New York

Suzanne McClelland

Stephanie Theodore Gallery

Instead of contenting herself with the revelation of the stale perception that the mass media have emptied language of meaning, Suzanne McClelland combines words and paint to evoke the degree to which we are determined by words and the fictions they embody.

On a formal level, McClelland utilizes charcoal, acrylic, gels, clay, and rabbit-skin glue to investigate the conditional relationship between drawing and words, between painting and writing. Within these formal parameters, however, she pursues a more speculative and ultimately more engaging investigation of the zones between conventional and personal language usage. Frequently focusing on a specific word or phrase that has to do with time (titles include Always, Now, Forever, and Till [all works 1991]), McClelland explores both the power of language to generate necessary fictions and the escapist traps that words so often spring.

In Now, McClelland uses a different medium, color, and method to make each letter. By overlaying the characters as well as changing their scale, each letter is made to exist on its own separate plane. The viewer, in turn, does not see the word all at once but experiences the separate characters one at a time: we see the painting and then we read it. These alternating perspectives deny the word’s accepted meaning—“all at once” or “immediately”—suggesting how words can both mean and mislead. The placement of the letters enables the viewer to read “own,” “won,” and “now” within the painting, reminding us that “now” is an abstract concept regarding our relationship to the present, and that it is most often used to frame something past or not yet arrived. “Now,” as a concept for a period of time defined by what will occur within its proposed parameters, can be read as one’s demand (which the words “own” and “won” echo) on another. Thus, McClelland’s paintings ultimately address the way in which certain words embody and are employed in the exercise of power. In Always she writes the letters in different orders with no apparent agenda in mind other than to discover what alternate spellings might evoke. From the top of the painting to the bottom, the letters grow progressively larger, so that “always” takes up most of the bottom half of the painting. Given that we are all mortal and that no civilization has lasted forever, the word “always” has been, and continues to entail a fantasy projection. En contrast to those artists who use clichés—the timely, social language of certain classes—to propose the gap between words and personal experience, McClelland probes the way certain abstract words associated with romance undermine the possibility of establishing an equitable relationship between the “I” and the “other.” In this regard, McClelland’s paintings are far more open-ended and disquieting than, say, Christopher Wool’s, which employ debased public language as if this form of communication were all-determining with respect to our daily transactions. Unlike Wool and Jenny Holzer, McClelland has not settled on a particular style or mode of presentation. Her paintings are improvisational responses, at once focused and nonconclusive, and they range from gestural marks to poured, gloppy gel surfaces, from handwritten words to quirky shapes, from graphic contrasts in black and white to tonal shifts (different browns or blacks clotted together within one letter).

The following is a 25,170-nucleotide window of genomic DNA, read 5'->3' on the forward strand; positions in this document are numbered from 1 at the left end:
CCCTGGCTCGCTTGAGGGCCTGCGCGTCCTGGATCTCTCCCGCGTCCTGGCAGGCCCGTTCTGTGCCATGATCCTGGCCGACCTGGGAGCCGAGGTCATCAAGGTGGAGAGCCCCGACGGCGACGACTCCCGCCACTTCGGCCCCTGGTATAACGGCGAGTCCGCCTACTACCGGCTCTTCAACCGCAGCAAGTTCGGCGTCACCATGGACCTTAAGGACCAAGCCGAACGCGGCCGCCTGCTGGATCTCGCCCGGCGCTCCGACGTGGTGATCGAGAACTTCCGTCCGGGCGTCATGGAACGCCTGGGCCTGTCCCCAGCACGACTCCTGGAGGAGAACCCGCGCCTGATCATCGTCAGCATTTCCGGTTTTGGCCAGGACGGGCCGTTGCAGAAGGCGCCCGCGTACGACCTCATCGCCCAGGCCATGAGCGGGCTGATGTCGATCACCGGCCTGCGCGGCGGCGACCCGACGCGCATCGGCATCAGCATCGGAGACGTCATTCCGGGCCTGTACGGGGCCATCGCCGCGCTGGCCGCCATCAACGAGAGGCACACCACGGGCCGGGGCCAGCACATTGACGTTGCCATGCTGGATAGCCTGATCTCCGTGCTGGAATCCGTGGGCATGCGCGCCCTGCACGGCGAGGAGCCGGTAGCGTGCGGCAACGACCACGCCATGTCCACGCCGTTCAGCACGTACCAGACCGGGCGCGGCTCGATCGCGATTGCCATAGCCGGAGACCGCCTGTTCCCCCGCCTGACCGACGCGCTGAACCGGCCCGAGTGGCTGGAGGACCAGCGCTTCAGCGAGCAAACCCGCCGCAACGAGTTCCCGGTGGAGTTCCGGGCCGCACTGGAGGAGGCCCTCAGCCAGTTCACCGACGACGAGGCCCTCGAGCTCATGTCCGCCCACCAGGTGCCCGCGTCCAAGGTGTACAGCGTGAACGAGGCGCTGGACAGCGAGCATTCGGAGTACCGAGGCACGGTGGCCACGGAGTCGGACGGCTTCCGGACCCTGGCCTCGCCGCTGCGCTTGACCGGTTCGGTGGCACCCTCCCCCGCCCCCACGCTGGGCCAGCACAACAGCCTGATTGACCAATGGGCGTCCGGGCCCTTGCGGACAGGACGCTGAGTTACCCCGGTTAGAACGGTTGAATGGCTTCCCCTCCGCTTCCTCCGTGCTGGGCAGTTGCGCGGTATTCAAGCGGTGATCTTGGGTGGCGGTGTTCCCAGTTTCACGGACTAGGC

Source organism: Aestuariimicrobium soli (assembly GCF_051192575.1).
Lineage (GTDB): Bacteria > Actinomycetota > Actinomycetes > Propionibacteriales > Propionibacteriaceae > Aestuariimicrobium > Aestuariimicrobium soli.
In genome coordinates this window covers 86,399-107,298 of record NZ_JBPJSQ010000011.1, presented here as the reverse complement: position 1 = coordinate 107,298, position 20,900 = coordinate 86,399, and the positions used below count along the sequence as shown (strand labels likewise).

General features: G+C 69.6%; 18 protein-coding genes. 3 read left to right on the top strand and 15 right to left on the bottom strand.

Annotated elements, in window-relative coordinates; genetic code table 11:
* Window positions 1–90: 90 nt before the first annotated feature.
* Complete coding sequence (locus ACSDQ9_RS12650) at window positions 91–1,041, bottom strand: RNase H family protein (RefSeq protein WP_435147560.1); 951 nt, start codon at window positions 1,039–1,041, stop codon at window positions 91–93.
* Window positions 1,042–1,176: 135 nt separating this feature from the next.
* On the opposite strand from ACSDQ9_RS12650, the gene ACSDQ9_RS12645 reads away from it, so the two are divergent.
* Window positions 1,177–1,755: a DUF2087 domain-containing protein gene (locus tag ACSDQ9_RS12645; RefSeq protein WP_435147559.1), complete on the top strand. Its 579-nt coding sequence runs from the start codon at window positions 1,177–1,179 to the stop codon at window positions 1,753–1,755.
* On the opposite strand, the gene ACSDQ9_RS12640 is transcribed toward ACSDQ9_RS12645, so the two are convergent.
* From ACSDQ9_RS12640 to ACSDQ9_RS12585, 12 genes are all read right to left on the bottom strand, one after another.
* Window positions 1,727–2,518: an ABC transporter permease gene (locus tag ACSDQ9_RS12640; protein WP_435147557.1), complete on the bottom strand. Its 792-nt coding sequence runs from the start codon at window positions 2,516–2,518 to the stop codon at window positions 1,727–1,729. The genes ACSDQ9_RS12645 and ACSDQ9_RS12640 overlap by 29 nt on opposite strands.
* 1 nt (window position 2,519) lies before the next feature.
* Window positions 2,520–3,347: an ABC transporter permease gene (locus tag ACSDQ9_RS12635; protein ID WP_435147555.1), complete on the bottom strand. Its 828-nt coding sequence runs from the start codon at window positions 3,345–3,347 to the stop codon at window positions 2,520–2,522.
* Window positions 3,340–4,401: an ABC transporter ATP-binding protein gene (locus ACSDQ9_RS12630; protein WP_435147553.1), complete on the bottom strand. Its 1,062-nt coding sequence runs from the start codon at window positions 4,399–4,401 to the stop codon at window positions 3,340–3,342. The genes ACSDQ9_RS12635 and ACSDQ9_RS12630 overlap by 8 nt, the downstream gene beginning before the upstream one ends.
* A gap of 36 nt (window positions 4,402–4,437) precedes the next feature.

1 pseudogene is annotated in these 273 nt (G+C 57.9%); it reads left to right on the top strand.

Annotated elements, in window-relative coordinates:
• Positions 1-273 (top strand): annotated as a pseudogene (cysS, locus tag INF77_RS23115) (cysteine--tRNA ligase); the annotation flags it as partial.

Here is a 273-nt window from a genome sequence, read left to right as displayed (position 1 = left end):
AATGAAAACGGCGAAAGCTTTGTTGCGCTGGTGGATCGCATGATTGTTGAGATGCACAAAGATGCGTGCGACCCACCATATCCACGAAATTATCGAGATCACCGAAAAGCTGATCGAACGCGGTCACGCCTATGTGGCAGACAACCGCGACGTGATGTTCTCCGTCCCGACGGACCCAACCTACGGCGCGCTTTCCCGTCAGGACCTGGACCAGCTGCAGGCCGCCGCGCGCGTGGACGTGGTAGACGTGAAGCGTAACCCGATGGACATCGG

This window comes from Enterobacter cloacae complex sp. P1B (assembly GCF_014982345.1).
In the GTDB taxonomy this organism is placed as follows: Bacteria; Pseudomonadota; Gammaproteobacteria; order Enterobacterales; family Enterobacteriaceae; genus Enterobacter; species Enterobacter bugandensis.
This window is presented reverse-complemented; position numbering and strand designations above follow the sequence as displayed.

By frequently using her materials in an apparently artless (rather than composed) manner, McClelland addresses the artifice of both language and art. By picking words that freeze time, thus denying their relative nature, and then painting them in a way that embodies contingency, McClelland conveys the persistence of certain conventional fictions inscribed in both language and art. Although McClelland is a young artist, she has not only moved well beyond the prevailing styles of the ’80s, she has also arrived on the scene with a mature, resonant vision that is particular without being hermetic, accessible but never simplistic.

John Yau